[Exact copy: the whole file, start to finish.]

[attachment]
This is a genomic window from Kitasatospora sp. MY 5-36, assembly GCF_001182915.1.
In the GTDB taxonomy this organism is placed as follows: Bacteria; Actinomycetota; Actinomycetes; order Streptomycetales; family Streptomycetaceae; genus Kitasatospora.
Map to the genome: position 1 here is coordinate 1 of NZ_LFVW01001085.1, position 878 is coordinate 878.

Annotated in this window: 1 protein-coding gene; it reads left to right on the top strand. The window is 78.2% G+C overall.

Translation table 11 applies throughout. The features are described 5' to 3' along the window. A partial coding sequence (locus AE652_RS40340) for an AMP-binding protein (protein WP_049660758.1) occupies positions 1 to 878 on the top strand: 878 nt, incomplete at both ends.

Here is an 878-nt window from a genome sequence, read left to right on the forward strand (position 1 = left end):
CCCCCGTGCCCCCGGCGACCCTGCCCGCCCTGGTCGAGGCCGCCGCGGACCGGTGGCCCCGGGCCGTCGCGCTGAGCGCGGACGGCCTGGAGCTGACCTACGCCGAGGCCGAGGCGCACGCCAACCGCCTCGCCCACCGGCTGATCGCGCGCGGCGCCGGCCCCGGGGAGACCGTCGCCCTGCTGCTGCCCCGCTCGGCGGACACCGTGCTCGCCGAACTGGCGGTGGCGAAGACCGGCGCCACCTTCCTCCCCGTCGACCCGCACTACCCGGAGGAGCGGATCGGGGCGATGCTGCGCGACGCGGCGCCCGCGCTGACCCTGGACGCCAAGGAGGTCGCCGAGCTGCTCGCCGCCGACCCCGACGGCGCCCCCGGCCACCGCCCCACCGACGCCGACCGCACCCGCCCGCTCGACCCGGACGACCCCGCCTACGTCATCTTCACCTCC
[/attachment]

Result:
This is a genomic window from Kitasatospora sp. MY 5-36, assembly GCF_001182915.1.
In the GTDB taxonomy this organism is placed as follows: Bacteria; Actinomycetota; Actinomycetes; order Streptomycetales; family Streptomycetaceae; genus Kitasatospora.
Map to the genome: position 1 here is coordinate 1 of NZ_LFVW01001085.1, position 878 is coordinate 878.

Annotated in this window: 1 protein-coding gene; it reads left to right on the top strand. The window is 78.2% G+C overall.

Translation table 11 applies throughout. The features are described 5' to 3' along the window. A partial coding sequence (locus AE652_RS40340) for an AMP-binding protein (protein WP_049660758.1) occupies positions 1 to 878 on the top strand: 878 nt, incomplete at both ends.

Here is an 878-nt window from a genome sequence, read left to right on the forward strand (position 1 = left end):
CCCCCGTGCCCCCGGCGACCCTGCCCGCCCTGGTCGAGGCCGCCGCGGACCGGTGGCCCCGGGCCGTCGCGCTGAGCGCGGACGGCCTGGAGCTGACCTACGCCGAGGCCGAGGCGCACGCCAACCGCCTCGCCCACCGGCTGATCGCGCGCGGCGCCGGCCCCGGGGAGACCGTCGCCCTGCTGCTGCCCCGCTCGGCGGACACCGTGCTCGCCGAACTGGCGGTGGCGAAGACCGGCGCCACCTTCCTCCCCGTCGACCCGCACTACCCGGAGGAGCGGATCGGGGCGATGCTGCGCGACGCGGCGCCCGCGCTGACCCTGGACGCCAAGGAGGTCGCCGAGCTGCTCGCCGCCGACCCCGACGGCGCCCCCGGCCACCGCCCCACCGACGCCGACCGCACCCGCCCGCTCGACCCGGACGACCCCGCCTACGTCATCTTCACCTCC